Issue 198
June 28 - July 4, 2004
Volume 4
page 1
 

This Issue

Gaming News

Monticello makeover: Video gaming comes to harness track

Borgata Looks To Expand

Mexico looks at legalizing gambling

Lawrenceburg City Council Approves Tax Credit Plan for Argosy Casino

One-Millionth Fan to Meet Celine and Receive Luxury Package at Caesars Palace

 

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Celine Dion, performs in "A New Day" at the Colosseum at Caesars Palace.

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Pai Gow and the Losing Chicken By Mark Pilarski

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Monticello makeover: Video gaming
comes to harness track
As reported by the Daily Freeman

Monticello, NY - Monticello Raceway, which opened 46 years ago today, will become home on June 30 to Mighty M Gaming, a casino-like facility with row after row of video gaming machines, 1,743 in all.

There are machines you can play for as little a nickel, or as much as $10 - and more than $10 if playing multiple lines on a single spin.

Gamblers can win up to $50,000, but payouts at machines will not exceed $600. Those hitting higher jackpots will be escorted to the "cage," where a cashier will issue a check.

A stage in the Lava Lounge will host live performances by local and nationally known performers. The Mighty Mmmm Food Court, Player's Club booths, a gift shop and a 350-seat eatery dubbed the Winner's Circle Buffet will round out the gaming facility.

BILLBOARDS line the shoulders of roads heading toward the raceway, and a media blitz is in full swing to build anticipation.

The hype is similar to what preceded the opening of the harness track at Monticello in 1958, and while attendance for the horse races has fallen off from nearly 20,000 on a good day to just a few hundred, there still are those who remember the glory days.

"There was a lot of anticipation. Sports writers wrote about it," John Manzi, publicity manager for Mighty M Gaming, said of Monticello Raceway's early days. "Horses were king. It was probably as anticipated then as ... casinos are today. It was the only place you could make a legal bet."

"WHEN THIS track was built, most of our business was people coming in," said Cliff Ehrlich, senior vice president of Mighty M Gaming at Monticello Raceway.

"People show us pictures, women wore mink coats," said Charles Degliomini, vice president for corporate communications at Empire Resorts. "It was quite the social occasion."

"At one time, this was the only place you could make a legal bet in New York state," Degliomini said. "There was no (Off-Track Betting), there were no casinos, no lottery."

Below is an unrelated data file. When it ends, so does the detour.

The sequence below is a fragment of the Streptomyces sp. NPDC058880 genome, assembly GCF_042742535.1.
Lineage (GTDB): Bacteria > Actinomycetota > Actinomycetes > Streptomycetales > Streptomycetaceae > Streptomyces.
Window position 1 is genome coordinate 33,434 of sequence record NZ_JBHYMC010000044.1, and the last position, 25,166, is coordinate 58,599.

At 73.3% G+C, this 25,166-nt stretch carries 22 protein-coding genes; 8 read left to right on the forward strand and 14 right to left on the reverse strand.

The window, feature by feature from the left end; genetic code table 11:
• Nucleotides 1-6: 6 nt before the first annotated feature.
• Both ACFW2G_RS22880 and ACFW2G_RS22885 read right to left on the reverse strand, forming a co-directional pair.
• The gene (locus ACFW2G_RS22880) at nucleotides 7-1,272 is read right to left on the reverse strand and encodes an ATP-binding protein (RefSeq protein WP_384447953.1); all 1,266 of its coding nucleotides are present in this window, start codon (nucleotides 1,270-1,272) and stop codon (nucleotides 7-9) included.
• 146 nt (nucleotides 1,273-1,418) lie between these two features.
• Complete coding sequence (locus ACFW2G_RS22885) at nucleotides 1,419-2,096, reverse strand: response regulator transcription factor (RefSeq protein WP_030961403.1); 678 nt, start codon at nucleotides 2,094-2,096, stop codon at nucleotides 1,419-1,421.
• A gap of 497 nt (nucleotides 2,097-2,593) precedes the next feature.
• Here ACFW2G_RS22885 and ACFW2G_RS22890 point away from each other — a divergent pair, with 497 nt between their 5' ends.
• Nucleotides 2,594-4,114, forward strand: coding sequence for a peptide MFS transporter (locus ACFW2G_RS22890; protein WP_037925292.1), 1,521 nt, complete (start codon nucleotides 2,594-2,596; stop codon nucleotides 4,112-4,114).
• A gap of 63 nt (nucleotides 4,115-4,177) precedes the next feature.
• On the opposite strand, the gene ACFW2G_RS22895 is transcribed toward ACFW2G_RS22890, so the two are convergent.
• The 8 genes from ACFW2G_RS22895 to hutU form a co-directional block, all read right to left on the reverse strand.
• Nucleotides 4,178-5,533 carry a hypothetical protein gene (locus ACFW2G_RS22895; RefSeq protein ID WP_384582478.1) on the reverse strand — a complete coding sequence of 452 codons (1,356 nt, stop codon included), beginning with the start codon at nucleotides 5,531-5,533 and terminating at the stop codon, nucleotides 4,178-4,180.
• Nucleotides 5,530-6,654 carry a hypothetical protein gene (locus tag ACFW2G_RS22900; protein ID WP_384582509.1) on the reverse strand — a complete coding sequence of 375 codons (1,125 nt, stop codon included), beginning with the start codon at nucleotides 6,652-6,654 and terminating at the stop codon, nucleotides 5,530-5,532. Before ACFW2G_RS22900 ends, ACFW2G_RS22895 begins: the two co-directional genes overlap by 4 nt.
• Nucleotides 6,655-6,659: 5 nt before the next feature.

AS VIDEO gaming prepares to make its debut at Monticello, an additional 400 people have been hired, including roving floor ambassadors will strive to ensure everyone all visitors enjoy their experience.

THE VIDEO gaming machines that will be used in Monticello were built by three vendors: IGT and Bally's, which manufacture their machines in Nevada; and Spielo, which is based in Rhode Island but manufactures equipment in Canada.

Ehrlich said that to the players, the machines will be indistinguishable from those found in Las Vegas, Atlantic City and Indian-run casinos.


Borgata Looks To Expand
As reported by The Associated Press

ATLANTIC CITY -- The Borgata Hotel Casino & Spa, which has hit the jackpot with gamblers since its opening nearly a year ago, had its license renewed on June 23.

The casino hotel, which began taking bets July 2, was granted a one-year license renewal by the state Casino Control Commission. As is customary with Atlantic City casinos, one-year licenses are issued for the first three years.

After that, regulators issue licenses with four-year terms.

The $1 billion casino, a joint venture of Boyd Gaming Corp. and MGM Mirage, has done a booming business since its opening, with gamblers and curiosity-seekers eager to check out its coinless slot machines, upscale restaurants and scantily clad "Borgata Babes" cocktail servers.

In its first quarter, Borgata produced $31 million in earnings before taxes, interest, depreciation and amortization. Earnings have climbed ever since, Boyd Gaming chief financial officer Ellis Landau told commission members.

"Every quarter's been better than the quarter before," he said.

The Borgata, which has 2,010 rooms, has posted below-average occupancy rates, however. The casino's daily average is 85 percent, compared with 92 percent among the 12 casinos as a whole. Borgata officials attribute that to the price of their rooms, which average $125, higher than other casinos.

"We've developed a great, loyal customer base that we're very, very pleased with. All in all, we feel it's been a great first year for Borgata," said William S. Boyd, chairman and CEO of Boyd Gaming.

According to Boyd, Atlantic City could support two or three more mega-resorts like it.

So far, Borgata's biggest problem has been success.

Reaching the casino on the telephone can be difficult, and getting a room or a restaurant reservation can be even tougher. For those reasons, Borgata officials are already drawing up plans to expand the marina district casino.

CEO Robert Boughner told regulators that he and Boyd executives are conducting market research to determine what kind of expansion is most feasible, but he said the most pressing issue was making room in public areas.

"Our principal goal, at this point in time, is to take care of the excess demand that we have from a food-and-beverage standpoint," Boughner said.

The addition of 600 to 1,000 rooms is a possibility, but no decisions have been made, he said.

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